Pablo Escobar’s hippos, manhole-cover designs and a fake cemetery in Egypt.
As we settle into the second quarter of 2023 and start plotting our travels across summer and beyond, I’ve assembled a list of brands and places that you might want to get closer to. On a recent spin through Hong Kong I finally managed to sample the bijou club-within-a-hotel Carlyle & Co concept developed by Rosewood, Ilse Crawford and others. While the concept of sub-brands within larger properties isn’t new, the quality of execution here takes it to another level. It’s worth checking in or securing a membership and also seeing where the brand pops up next.
Singapore’s River Valley is already home to some fine residences and cosy pockets of retail and f&b, but a new hub of creativity, communications and neighbourhood essentials slated for completion next year should take things up a notch. At press time we had a walk-through of the soon-to-be-reformed academic institution. If you want to make a Singapore debut, particularly with a first-to-market retail concept, keep your eye on the district and any announcements.
Tokyo continues to bounce back, particularly on the tourism front. If you’re heading to Japan, Mitsui Fudosan’s new Tokyo Midtown Yaesu tower (complete with a Bulgari hotel on top) is good for a bit of benchmarking on the mixed-use front.
Copenhagen-based Tekla has ventured into standalone-retail territory with its first flagship. For more fashion and retail discoveries, see our report on the new Goods and other Danish treats.
Finally, monocle favourite the Marbella Club just keeps improving. Should you be in Andalucia from the end of May, please visit our new summer outlet in the resort’s courtyard. We look forward to hosting you.
Maria Porro is president of Milan-based furniture fair Salone del Mobile, the latest successful edition of which has just happened. She is the first woman inthe job and the youngest person to hold down the role. Porro has injected the event with some energy and dynamism after the pandemic. She’s also former president of Assarredo (the trade association for Italy’s furniture makers) and still head of marketing and communications at her family-owned furniture firm, Porro. Here, she shares the location of her favourite bookshop, talks about the future of the trade fair and her love of designer Bruno Munari.
Do you have coffee or tea in the morning?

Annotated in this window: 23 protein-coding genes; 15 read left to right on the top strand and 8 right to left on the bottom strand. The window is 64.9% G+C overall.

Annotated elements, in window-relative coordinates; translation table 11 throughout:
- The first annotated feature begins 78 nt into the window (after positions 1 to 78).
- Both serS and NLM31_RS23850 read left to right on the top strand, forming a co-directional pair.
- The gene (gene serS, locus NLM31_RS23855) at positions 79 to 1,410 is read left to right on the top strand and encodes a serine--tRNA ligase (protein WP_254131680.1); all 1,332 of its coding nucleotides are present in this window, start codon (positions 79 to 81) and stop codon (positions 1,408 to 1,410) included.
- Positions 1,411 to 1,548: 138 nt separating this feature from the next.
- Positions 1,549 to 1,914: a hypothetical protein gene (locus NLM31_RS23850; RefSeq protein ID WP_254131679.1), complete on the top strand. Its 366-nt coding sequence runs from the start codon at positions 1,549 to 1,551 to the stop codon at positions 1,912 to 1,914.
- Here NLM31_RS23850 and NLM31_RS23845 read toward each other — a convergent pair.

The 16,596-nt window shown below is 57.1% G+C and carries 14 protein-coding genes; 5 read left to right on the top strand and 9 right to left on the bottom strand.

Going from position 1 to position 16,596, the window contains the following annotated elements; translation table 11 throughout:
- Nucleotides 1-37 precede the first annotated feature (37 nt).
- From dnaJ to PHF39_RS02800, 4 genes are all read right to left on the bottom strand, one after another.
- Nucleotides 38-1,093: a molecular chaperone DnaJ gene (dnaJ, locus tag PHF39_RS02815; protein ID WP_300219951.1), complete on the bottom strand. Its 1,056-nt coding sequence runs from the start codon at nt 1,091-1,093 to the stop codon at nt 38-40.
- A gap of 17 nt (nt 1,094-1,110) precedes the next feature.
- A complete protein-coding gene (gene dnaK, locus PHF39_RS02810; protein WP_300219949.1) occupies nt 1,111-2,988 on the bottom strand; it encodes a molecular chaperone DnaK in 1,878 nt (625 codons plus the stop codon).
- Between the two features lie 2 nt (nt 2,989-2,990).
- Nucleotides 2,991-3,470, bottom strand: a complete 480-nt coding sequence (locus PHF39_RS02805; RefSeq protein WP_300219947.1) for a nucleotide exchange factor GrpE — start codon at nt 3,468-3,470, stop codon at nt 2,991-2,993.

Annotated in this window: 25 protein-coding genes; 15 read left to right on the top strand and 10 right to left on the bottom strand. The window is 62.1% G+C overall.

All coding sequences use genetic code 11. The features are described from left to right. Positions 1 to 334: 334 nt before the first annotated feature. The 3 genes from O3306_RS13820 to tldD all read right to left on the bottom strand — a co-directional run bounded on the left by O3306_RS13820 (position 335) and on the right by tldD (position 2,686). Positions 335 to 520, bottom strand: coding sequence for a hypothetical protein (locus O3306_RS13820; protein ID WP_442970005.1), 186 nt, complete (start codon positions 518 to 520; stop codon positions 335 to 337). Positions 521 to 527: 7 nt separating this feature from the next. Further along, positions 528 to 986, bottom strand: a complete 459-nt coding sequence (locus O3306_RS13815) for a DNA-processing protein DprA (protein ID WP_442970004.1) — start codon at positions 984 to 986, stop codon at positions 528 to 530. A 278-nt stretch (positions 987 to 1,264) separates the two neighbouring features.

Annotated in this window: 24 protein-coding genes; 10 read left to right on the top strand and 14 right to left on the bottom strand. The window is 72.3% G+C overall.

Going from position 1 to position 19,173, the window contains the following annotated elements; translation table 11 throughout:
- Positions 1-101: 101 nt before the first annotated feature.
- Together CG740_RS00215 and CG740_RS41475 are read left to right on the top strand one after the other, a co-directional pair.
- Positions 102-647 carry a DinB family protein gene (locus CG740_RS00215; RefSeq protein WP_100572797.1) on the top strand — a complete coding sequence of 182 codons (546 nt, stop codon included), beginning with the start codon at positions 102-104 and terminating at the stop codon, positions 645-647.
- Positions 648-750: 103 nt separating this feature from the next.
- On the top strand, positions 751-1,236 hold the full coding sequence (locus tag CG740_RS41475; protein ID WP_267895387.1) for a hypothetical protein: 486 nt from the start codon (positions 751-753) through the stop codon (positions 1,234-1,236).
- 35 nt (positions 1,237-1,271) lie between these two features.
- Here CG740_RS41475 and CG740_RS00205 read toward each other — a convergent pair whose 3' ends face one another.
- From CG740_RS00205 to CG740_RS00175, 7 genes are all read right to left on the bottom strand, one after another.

Can I say cappuccino?
What are your favourite bookshops in Milan?
The oldest bookshop in Italy, Libreria Bocca, in the Vittorio Emanuele Gallery, and Libreria dello Spettacolo on Via Terragio, near Corso Magenta. They sell great opera librettos.
Any book recommendations?
Cappuccetto Rosso, Verde, Giallo Blu e Bianco by the Italian graphic designer Bruno Munari. I love it because it encourages us to play with colours and perception. Munari designed Porro’s logo in the 1960s and inspired the Ciclorama installation at our Milan showroom during Milan Design Week.
How has Salone changed under your leadership?
We redesigned the entire experience, placing the visitor at the centre. We started with the layout, deciding this year to have just one floor and reorganise companies and brands inside the fair. This means placing companies that have the same target, similar aesthetic and the same distribution together.
You’ve also become much more focused on sustainability. Tell us what you’ve been implementing.
Working towards the European certification for sustainable events has helped us acquire new skills and refresh our mindset. The shift to sustainability is already happening in the design industry but here at Salone we like to be trendsetters.
For more on Maria Porro and Milan Design Week, order our Salone del Mobile Special newspaper at monocle.com/shop
Monocle has a network of correspondents in cities around the world. Our brief dispatches include election clutter in Bangkok, a new name for London’s railway network and tiny homes in Los Angeles.
Campaign posters for the Thai general election on 14 May are cluttering Bangkok’s pavements, turning a simple trip to the shop into an obstacle course. Whatever the outcome, voters can look forward to an easier day-to-day existence.
What’s in a name?
Transport for London is planning to rename the six strands of its Overground lines to make the network easier to navigate. Commuter numbers have yet to return to pre-pandemic levels. Could a name change get them back on track?
New mayor Karen Bass might not have ended LA’s homelessness crisis in her first 100 days in office but for long-term solutions, she should look to investing in homely mini villages for those trying to get back on their feet.